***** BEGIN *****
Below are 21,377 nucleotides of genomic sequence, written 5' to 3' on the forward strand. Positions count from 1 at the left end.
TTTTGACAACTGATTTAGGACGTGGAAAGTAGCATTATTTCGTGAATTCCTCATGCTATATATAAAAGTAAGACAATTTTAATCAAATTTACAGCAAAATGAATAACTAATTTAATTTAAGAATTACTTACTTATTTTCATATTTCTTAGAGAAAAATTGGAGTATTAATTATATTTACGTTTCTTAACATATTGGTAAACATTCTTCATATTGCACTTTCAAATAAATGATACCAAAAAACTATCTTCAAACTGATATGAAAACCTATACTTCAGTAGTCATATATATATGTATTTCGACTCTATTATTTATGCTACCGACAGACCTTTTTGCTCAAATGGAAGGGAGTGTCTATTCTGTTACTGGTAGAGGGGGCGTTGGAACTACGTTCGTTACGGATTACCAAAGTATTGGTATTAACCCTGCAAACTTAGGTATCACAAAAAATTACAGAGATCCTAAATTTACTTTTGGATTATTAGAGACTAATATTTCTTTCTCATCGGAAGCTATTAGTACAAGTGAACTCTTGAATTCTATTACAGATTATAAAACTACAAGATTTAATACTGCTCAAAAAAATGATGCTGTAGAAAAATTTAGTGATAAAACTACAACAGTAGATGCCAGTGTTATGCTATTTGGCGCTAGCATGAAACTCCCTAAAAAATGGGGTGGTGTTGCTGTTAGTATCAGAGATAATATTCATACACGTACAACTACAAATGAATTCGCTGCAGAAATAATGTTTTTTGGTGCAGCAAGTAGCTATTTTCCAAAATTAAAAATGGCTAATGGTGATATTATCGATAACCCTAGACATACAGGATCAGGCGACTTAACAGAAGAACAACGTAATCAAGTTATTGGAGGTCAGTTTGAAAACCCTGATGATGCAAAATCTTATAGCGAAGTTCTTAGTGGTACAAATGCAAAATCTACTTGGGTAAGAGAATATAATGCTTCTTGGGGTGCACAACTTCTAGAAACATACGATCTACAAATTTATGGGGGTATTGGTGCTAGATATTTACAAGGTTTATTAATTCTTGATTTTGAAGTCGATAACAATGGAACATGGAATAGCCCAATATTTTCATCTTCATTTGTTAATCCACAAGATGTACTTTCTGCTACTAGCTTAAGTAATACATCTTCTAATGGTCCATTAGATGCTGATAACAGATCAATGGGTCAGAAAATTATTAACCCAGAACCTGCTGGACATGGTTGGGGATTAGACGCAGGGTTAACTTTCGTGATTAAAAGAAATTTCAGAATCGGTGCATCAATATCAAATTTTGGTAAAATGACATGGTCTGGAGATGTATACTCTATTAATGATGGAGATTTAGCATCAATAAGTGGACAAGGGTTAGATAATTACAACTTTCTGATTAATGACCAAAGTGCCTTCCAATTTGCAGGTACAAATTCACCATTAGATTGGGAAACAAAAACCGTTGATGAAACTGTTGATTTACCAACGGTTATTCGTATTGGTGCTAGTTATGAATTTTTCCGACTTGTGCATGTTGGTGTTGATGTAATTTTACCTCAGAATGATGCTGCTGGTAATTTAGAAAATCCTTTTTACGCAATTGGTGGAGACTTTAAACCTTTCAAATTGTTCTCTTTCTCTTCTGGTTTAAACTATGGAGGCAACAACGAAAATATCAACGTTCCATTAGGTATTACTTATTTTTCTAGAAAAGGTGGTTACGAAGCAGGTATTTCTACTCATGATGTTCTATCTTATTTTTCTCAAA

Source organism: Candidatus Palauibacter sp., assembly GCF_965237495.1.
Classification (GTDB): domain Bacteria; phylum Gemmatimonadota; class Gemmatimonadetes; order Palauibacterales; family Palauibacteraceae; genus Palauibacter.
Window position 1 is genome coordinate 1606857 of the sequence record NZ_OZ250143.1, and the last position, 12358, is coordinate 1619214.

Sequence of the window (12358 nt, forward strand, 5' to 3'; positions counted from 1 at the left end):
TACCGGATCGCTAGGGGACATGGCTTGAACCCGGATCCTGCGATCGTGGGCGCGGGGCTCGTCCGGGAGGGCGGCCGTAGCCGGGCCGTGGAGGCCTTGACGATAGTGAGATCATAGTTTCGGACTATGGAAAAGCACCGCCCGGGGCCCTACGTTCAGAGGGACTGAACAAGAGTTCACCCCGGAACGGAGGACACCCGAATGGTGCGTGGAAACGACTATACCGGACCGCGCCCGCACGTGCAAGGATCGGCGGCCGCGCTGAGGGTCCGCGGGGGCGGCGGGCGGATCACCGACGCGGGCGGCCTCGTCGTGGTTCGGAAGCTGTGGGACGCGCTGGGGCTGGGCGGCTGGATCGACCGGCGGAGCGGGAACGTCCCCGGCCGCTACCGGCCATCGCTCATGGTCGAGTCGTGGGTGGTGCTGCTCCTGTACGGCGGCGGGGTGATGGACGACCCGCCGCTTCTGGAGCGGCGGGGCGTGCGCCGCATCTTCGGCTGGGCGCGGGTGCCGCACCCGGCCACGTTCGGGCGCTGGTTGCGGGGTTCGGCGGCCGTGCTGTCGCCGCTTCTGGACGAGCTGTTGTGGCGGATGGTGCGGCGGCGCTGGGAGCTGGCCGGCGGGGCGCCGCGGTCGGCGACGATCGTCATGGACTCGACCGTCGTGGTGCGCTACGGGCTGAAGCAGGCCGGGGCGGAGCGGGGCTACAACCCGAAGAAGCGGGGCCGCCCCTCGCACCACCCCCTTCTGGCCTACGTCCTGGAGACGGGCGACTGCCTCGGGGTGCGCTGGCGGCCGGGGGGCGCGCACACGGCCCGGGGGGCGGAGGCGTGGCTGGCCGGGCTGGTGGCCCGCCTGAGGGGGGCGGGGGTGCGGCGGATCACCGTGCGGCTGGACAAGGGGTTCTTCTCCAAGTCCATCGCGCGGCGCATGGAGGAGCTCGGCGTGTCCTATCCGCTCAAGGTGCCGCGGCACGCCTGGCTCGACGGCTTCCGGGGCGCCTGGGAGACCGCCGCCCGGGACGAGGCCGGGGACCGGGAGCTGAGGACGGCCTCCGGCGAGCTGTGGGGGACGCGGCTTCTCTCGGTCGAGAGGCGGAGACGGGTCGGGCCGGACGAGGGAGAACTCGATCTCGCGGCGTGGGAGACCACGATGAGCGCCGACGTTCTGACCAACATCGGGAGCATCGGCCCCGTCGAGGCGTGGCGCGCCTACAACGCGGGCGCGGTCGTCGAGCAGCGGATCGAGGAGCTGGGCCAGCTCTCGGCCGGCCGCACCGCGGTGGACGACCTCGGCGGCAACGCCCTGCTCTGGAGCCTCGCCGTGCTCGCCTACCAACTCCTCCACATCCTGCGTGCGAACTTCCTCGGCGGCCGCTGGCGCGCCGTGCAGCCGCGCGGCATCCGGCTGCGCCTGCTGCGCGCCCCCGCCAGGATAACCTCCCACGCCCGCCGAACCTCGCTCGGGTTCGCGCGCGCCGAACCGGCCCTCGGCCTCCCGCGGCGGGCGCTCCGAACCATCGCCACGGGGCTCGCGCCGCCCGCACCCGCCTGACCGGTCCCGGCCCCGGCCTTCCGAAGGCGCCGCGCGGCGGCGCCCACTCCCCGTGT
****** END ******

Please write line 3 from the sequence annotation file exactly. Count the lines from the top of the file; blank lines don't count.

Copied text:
Source organism: Candidatus Palauibacter sp., assembly GCF_965237495.1.